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Jan 4, 2017 11:24 AMPublication: The Southampton Press

Officials Discuss Southampton Town PDD Changes After Moratorium in May

Southampton Town Supervisor Jay Schneiderman
Jan 5, 2017 11:53 AM

Seven months into a year-long moratorium on new applications for planned development districts in Southampton Town, members of the Town Board are still conflicted over the law’s future.

Since the moratorium was finalized in May, the Town Board has stopped reviewing and accepting new applications for PDDs, which generally permit more intense development on specific properties than allowed by current zoning, in exchange for community benefits. Critics of the law have complained that the interpretation of “community benefits” has widened over the years, and the use of PDDs to sidestep zoning regulations has become far too common.

During the one-year moratorium, a committee of town officials have met monthly to discuss possible changes to the PDD legislation, according to Southampton Town Supervisor Jay Schneiderman. “We’ve just kind of been going through what’s in the town’s planning interests and what could be done without PDDs, with regular zone changes,” the supervisor said.

Members of the committee evaluating the legislation include Councilman John Bouvier, Town Attorney Jim Burke, Assistant Town Attorney Carl Benincasa, Town Planning and Development Administrator, Kyle Collins, and the principal planner for the town’s Department of Land Management, Janice Scherer.

The supervisor said he believes the PDD legislation should be limited to projects that are, in themselves, community benefits—such as a change of zone to clear the way for an assisted living facility, museum or library, projects that typically would be sponsored by the town or a not-for-profit.

“That way developers couldn’t use the PDD for private personal profit by changing the code to enrich themselves,” Mr. Schneiderman said. “Currently, it allows for it. I never liked the idea that you could gain through zoning but give back through external community benefits that were not related to the project. It looks like you’re buying the zone change.”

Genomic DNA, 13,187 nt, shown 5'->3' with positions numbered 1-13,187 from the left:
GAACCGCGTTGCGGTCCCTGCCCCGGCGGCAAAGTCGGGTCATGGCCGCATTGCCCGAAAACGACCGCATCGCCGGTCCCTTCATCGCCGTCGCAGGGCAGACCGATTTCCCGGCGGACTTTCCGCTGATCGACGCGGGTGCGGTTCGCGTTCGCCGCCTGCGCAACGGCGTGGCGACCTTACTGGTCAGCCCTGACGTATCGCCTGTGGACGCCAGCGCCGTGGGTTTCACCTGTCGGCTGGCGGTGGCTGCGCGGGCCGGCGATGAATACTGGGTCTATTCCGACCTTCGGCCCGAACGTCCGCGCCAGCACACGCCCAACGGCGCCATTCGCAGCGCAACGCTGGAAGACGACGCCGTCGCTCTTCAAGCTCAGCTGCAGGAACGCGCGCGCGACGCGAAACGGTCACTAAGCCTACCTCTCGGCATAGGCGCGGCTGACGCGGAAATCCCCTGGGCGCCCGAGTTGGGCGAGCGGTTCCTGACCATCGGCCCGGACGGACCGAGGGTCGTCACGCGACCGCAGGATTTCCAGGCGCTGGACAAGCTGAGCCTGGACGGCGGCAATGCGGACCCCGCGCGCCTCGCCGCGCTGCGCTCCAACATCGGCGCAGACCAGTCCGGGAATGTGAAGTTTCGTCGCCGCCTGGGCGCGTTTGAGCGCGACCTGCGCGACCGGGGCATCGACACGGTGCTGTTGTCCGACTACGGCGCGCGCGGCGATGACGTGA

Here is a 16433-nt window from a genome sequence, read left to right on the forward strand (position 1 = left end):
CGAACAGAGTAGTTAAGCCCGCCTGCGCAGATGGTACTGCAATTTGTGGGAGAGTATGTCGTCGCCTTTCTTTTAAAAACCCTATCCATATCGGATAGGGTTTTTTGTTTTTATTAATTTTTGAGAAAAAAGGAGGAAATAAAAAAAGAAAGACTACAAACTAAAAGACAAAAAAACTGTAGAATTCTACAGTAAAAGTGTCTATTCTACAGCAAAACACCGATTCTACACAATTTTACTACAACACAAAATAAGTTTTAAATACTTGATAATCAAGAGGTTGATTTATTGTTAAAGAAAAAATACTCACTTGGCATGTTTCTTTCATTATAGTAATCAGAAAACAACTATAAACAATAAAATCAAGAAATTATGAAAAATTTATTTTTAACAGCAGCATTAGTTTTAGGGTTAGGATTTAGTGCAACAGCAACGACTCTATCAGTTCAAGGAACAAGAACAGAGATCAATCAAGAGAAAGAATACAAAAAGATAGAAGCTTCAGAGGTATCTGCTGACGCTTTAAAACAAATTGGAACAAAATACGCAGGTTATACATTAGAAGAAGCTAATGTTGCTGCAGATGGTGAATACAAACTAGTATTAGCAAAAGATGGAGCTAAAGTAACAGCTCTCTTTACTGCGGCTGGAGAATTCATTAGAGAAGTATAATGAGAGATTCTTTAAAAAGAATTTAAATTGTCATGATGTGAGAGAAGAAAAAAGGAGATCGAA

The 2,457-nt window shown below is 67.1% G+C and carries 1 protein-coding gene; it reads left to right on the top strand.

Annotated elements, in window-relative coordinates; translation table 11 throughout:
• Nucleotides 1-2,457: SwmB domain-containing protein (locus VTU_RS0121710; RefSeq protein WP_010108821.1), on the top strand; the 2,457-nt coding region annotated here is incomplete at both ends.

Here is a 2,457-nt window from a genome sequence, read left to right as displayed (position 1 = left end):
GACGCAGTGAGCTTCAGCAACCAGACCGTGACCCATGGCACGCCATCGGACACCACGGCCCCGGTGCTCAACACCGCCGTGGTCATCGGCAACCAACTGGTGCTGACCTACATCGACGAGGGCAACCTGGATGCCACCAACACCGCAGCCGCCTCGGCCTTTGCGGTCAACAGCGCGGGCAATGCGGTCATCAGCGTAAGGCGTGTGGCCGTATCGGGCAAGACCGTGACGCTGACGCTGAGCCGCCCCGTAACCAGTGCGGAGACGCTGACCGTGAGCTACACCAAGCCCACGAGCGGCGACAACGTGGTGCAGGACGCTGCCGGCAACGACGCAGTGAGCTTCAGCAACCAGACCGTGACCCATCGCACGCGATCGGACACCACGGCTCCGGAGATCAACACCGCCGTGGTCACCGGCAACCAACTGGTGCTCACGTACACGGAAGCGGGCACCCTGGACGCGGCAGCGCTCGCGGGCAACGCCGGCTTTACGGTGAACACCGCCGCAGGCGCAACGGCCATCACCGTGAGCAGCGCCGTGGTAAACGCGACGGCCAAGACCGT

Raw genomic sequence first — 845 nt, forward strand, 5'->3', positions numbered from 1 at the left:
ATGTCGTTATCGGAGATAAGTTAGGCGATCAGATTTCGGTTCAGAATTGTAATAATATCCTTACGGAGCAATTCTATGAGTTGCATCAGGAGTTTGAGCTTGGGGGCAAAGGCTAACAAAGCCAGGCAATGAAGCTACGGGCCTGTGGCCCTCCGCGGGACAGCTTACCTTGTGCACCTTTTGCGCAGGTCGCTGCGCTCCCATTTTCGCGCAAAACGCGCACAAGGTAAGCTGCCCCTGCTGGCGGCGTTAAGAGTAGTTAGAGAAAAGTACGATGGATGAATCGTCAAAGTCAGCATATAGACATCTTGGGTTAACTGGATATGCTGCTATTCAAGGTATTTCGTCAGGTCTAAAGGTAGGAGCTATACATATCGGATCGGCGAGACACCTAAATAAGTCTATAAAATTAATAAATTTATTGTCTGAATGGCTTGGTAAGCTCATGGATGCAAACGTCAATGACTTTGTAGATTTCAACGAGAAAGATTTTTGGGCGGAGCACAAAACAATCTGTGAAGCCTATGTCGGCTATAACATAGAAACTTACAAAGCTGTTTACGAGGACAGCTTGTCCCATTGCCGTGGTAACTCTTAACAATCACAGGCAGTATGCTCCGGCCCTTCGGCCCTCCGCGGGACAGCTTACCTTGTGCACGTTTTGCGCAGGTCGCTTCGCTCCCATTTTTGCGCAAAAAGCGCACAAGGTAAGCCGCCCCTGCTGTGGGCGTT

According to Mr. Burke, the committee is leaning toward this idea, to keep the PDDs as a planning tool primarily for public projects and to try to look in the zoning codes to provide flexibility.

“The benefits that go to the community would be more related to the actual application itself,” Mr. Burke said. “The application has to stand on its own.”

Republican Town Board members Christine Scalera and Stan Glinka, who fought against the enaction of the moratorium in May, have not been involved in any of the talks evaluating the legislation.

Ms. Scalera said she did not believe a moratorium was ever needed, because the Town Board already had the authority to turn down any PDD application, or to refuse to even consider any application—a PDD is considered only at the Town Board’s discretion. Additionally, since the moratorium did not apply to PDD applications that had already passed the public hearing stage of pre-application review—that includes The Hills at Southampton proposal in East Quogue—those PDDs would be exempt from any changes eventually made to the legislation.

“They were given ice in the winter,” she said regarding residents and the moratorium. “In an attempt to be more transparent, we actually became more confusing and overcomplicated things,” she continued on the history of the legislation.

Ms. Scalera said although she was not an advocate for necessarily keeping the PDD legislation, she sees it as a useful planning tool for the town to design a project in a way that could offer community benefits—as opposed to traditional zoning, which did not require any benefits and gave town officials little say in specific design.

“It’s one of the big underlying issues with PDDs—that there’s a perception that they are developer-driven as opposed to town-driven,” she said. “It should be very clear that the town is in the driver’s seat.”

Ms. Scalera noted that if the community felt the PDD legislation should not be in place or should be modified, she felt that zoning codes, which were established in the 1970s, would need to be changed—an idea that Mr. Schneiderman agreed with.

“It has to be updated,” he said of the town’s zoning. “I think will solve a lot of the problems. The plan we’re using is more than 20 years old. Sometimes we have to take a fresh look.”

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Jay Schneiderman has it right. The community benefit ought to be something intrinsic to the proposed PDD project, such as changing zoning to allow for a library. This business of developers throwing in a small park elsewhere in town, or a grant to the school district, as the "community benefit," smells like buying the zone change, just as Mr. Schneiderman says.

Christine Scalera has it wrong. She maintains that no change is needed because the town can deny or decline to entertain a PDD ...more
By Turkey Bridge (1652), Quiogue on Jan 4, 17 1:08 PM
1 member liked this comment
Turkey you have it wrong. Ms. Scalera did not maintain no changes were needed. She maintained that a Moratorium was not needed to make changes. Very important distinction. I believe she said publicly more than once she supports changes and an all out Repeal if the public hearings show thats what people want.

Appreciate the curbing of development point. But lets be honest Mr. Schniederman proven to be disappointing in so many ways is not a poster child for that cause.

Shouldn't ...more
By Roughrider28 (60), southampton on Jan 4, 17 1:45 PM
2 members liked this comment